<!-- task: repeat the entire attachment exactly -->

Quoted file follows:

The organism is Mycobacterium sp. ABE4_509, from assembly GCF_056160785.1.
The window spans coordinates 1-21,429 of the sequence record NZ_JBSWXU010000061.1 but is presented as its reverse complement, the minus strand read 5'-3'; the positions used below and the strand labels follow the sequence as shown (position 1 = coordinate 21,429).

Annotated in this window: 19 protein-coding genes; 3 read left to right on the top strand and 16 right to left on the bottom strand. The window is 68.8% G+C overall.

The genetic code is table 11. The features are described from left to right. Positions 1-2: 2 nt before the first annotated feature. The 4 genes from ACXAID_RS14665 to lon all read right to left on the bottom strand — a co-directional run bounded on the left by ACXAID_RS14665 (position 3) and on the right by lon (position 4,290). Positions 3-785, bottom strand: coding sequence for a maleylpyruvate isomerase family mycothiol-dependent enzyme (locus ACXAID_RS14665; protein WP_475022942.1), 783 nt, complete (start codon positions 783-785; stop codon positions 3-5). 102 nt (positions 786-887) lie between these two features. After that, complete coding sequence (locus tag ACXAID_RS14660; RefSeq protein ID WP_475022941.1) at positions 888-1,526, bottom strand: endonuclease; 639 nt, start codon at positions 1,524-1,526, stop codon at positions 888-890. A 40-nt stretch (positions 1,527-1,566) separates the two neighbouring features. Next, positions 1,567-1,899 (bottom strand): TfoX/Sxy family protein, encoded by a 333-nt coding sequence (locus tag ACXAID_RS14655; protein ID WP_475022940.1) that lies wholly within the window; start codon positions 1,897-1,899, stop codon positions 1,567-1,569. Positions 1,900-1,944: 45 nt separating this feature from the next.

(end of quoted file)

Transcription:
The organism is Mycobacterium sp. ABE4_509, from assembly GCF_056160785.1.
The window spans coordinates 1-21,429 of the sequence record NZ_JBSWXU010000061.1 but is presented as its reverse complement, the minus strand read 5'-3'; the positions used below and the strand labels follow the sequence as shown (position 1 = coordinate 21,429).

Annotated in this window: 19 protein-coding genes; 3 read left to right on the top strand and 16 right to left on the bottom strand. The window is 68.8% G+C overall.

The genetic code is table 11. The features are described from left to right. Positions 1-2: 2 nt before the first annotated feature. The 4 genes from ACXAID_RS14665 to lon all read right to left on the bottom strand — a co-directional run bounded on the left by ACXAID_RS14665 (position 3) and on the right by lon (position 4,290). Positions 3-785, bottom strand: coding sequence for a maleylpyruvate isomerase family mycothiol-dependent enzyme (locus ACXAID_RS14665; protein WP_475022942.1), 783 nt, complete (start codon positions 783-785; stop codon positions 3-5). 102 nt (positions 786-887) lie between these two features. After that, complete coding sequence (locus tag ACXAID_RS14660; RefSeq protein ID WP_475022941.1) at positions 888-1,526, bottom strand: endonuclease; 639 nt, start codon at positions 1,524-1,526, stop codon at positions 888-890. A 40-nt stretch (positions 1,527-1,566) separates the two neighbouring features. Next, positions 1,567-1,899 (bottom strand): TfoX/Sxy family protein, encoded by a 333-nt coding sequence (locus tag ACXAID_RS14655; protein ID WP_475022940.1) that lies wholly within the window; start codon positions 1,897-1,899, stop codon positions 1,567-1,569. Positions 1,900-1,944: 45 nt separating this feature from the next.